“While Alexander [the Great] was conquering Asia, Aristotle, now 50 years old, was in Athens. Just outside the city boundary, he established his own school in a gymnasium known as the Lyceum. He built a substantial library and gathered around him a group of brilliant research students, called “peripatetics” from the name of the cloister (peripatos) in which they walked and held their discussions. The Lyceum was not a private club like the Academy; many of the lectures there were open to the general public and given free of charge.” [credit]
The school dates from around 335 BC when Aristotle began teaching in the Lyceum. It was an informal institution whose members conducted philosophical and scientific inquiries. After the middle of the 3rd century BC, the school fell into a decline, and it was not until the Roman era that there was a revival. Later members of the school concentrated on preserving and commenting on Aristotle’s works rather than extending them; it died out in the 3rd century.
The study of Aristotle’s works by scholars who were called Peripatetics continued through Late Antiquity, the Middle Ages, and the Renaissance. After the fall of the Western Roman Empire, the works of the Peripatetic school were lost to the Latin West, but they were preserved in Byzantium and also incorporated into early Islamic philosophy. Western Europe recovered Aristotelianism from Byzantium and from Islamic sources in the Middle Ages.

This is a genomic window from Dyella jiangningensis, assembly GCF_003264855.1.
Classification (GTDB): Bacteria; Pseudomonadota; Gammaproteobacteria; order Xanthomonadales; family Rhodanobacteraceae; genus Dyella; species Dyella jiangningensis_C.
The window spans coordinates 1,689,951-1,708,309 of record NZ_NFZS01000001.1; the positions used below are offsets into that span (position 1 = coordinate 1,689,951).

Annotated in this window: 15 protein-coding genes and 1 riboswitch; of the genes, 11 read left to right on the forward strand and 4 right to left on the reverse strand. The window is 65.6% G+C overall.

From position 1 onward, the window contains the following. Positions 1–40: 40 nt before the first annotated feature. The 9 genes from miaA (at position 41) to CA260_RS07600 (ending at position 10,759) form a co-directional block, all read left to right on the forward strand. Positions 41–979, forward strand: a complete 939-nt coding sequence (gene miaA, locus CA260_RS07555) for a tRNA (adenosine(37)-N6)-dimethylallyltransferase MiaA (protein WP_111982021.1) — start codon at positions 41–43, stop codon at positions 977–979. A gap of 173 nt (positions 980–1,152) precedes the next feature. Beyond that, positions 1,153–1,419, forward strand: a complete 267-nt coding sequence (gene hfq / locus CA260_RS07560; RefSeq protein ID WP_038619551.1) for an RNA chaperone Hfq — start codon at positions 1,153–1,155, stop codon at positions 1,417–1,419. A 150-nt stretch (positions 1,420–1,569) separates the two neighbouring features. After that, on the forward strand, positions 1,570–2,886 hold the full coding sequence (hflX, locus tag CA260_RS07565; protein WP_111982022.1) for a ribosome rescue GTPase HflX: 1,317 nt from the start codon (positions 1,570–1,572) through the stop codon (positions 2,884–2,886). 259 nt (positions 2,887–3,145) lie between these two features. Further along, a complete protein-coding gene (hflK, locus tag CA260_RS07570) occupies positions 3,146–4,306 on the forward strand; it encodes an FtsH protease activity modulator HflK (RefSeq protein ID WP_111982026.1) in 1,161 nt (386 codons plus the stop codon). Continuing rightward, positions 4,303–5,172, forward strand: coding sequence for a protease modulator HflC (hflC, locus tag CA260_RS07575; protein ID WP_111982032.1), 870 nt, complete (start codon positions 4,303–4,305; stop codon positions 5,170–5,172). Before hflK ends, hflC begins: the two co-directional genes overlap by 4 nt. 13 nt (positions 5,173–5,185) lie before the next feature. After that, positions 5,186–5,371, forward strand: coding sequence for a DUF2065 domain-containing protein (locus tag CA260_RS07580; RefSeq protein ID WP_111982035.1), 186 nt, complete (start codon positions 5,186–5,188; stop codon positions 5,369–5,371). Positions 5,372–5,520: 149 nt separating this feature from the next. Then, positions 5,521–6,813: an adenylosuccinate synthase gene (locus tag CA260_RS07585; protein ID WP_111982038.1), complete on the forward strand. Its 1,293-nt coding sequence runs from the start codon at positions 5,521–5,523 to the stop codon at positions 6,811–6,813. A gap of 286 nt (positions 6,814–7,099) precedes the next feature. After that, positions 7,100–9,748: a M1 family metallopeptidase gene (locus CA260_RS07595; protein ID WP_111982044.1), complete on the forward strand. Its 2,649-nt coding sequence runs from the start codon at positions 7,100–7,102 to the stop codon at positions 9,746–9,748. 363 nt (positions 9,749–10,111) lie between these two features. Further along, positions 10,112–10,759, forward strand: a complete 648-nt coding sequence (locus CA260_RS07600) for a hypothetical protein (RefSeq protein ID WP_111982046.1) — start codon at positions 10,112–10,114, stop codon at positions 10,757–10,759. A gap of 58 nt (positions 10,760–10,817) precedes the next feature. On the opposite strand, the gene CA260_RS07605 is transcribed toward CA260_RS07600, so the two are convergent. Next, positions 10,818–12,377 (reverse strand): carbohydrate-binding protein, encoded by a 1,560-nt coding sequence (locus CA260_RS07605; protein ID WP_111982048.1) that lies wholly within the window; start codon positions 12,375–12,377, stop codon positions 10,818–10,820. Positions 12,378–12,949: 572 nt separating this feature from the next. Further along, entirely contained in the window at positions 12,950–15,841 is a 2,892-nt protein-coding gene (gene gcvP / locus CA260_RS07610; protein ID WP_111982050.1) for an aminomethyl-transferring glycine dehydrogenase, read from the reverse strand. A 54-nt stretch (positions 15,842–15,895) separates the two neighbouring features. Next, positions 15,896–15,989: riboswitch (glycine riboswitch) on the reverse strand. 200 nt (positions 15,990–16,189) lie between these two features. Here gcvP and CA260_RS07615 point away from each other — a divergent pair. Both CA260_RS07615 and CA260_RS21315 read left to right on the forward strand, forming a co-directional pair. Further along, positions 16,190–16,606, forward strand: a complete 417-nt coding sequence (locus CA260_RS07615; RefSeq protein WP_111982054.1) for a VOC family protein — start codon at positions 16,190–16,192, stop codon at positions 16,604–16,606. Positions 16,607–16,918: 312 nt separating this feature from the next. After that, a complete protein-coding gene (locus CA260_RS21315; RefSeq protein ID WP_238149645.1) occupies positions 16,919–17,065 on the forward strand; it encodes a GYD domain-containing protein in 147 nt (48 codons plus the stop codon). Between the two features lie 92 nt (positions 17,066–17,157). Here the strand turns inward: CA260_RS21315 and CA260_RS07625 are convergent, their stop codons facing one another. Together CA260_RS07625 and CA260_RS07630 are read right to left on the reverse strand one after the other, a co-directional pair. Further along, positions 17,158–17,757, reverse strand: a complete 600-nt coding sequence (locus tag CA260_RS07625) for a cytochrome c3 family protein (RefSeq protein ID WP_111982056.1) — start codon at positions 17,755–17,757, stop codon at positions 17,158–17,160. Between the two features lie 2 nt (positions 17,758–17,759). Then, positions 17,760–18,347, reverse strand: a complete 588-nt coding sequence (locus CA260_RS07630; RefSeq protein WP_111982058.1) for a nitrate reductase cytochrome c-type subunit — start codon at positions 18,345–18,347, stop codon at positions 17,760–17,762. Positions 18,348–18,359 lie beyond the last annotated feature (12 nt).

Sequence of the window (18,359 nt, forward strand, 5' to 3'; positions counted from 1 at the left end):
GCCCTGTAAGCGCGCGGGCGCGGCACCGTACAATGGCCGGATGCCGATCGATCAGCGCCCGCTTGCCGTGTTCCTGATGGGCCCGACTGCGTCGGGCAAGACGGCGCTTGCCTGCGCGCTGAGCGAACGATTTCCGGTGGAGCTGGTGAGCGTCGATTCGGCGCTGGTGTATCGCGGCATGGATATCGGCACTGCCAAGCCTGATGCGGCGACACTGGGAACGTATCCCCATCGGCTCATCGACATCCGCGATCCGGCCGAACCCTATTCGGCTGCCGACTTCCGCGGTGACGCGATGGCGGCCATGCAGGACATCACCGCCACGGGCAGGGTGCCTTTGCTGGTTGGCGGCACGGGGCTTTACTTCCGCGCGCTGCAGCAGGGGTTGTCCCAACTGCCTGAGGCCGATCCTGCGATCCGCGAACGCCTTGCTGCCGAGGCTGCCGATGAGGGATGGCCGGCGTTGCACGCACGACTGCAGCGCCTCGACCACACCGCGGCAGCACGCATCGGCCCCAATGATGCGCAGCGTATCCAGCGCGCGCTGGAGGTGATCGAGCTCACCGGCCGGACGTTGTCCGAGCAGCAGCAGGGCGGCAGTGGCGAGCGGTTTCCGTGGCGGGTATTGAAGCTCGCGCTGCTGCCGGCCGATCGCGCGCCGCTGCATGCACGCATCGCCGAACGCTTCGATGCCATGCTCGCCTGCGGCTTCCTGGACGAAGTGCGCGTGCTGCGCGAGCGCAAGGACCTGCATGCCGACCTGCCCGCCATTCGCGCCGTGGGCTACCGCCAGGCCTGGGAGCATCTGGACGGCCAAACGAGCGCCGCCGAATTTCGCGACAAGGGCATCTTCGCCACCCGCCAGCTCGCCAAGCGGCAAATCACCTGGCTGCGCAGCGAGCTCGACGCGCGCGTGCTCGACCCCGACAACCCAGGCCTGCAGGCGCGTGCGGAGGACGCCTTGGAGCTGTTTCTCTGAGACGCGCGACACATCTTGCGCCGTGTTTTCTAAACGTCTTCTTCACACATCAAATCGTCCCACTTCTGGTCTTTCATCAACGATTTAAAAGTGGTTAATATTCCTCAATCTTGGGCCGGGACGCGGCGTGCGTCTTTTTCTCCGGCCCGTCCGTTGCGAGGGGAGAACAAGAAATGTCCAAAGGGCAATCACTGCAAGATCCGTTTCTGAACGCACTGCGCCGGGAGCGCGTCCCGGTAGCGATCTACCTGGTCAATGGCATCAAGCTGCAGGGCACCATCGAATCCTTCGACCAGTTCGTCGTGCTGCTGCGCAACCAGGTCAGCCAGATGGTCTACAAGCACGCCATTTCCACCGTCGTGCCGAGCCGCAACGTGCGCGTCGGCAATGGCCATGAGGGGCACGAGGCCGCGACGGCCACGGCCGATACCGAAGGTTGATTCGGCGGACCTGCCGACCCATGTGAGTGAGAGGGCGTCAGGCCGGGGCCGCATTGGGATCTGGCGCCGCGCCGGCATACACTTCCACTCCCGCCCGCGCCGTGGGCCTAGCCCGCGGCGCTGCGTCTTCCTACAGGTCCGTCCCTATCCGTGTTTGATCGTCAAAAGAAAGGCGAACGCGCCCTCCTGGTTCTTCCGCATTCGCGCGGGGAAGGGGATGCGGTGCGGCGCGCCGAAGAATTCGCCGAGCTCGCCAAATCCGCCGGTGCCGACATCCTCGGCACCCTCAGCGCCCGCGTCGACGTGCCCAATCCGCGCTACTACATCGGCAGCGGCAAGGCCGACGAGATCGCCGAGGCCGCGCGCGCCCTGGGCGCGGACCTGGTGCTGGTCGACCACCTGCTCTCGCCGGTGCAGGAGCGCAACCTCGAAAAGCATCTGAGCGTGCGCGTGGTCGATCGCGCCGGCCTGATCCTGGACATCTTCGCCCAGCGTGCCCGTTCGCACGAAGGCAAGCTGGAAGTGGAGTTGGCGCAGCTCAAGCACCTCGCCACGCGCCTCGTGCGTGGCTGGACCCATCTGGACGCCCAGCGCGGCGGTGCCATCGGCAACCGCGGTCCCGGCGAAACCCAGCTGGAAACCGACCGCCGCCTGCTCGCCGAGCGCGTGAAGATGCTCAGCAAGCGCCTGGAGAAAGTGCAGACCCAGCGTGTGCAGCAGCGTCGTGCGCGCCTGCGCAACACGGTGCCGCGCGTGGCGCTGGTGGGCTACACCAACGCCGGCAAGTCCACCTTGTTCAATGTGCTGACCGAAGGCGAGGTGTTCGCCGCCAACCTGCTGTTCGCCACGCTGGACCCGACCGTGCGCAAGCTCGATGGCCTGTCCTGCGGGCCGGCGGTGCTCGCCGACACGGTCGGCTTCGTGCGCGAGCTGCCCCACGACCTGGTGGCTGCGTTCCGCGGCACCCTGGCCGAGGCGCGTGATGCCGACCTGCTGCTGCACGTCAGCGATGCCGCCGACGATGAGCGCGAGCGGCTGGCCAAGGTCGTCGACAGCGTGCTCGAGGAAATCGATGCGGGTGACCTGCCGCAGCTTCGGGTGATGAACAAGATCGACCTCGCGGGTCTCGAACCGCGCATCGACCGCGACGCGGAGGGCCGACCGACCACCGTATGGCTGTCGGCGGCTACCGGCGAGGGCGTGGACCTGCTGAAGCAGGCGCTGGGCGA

The term peripatetic is a transliteration of the ancient Greek word περιπατητικός (peripatētikós), which means “of walking” or “given to walking about”. The Peripatetic school, founded by Aristotle, was actually known simply as the Peripatos. Aristotle’s school came to be so named because of the peripatoi (“walkways”, some covered or with colonnades) of the Lyceum where the members met. The legend that the name came from Aristotle’s alleged habit of walking while lecturing may have started with Hermippus of Smyrna.
Unlike Plato (428/7–348/7 BC), Aristotle (384–322 BC) was not a citizen of Athens and so could not own property; he and his colleagues therefore used the grounds of the Lyceum as a gathering place, just as it had been used by earlier philosophers such as Socrates. Aristotle and his colleagues first began to use the Lyceum in this way about 335 BC, after which Aristotle left Plato’s Academy and Athens, and then returned to Athens from his travels about a dozen years later. Because of the school’s association with the gymnasium, the school also came to be referred to simply as the Lyceum. Some modern scholars argue that the school did not become formally institutionalized until Theophrastus took it over, at which time there was private property associated with the school.
Originally at least, the Peripatetic gatherings were probably conducted less formally than the term “school” suggests: there was likely no set curriculum or requirements for students or even fees for membership. Aristotle did teach and lecture there, but there was also philosophical and scientific research done in partnership with other members of the school. It seems likely that many of the writings that have come down to us in Aristotle’s name were based on lectures he gave at the school.” [credit]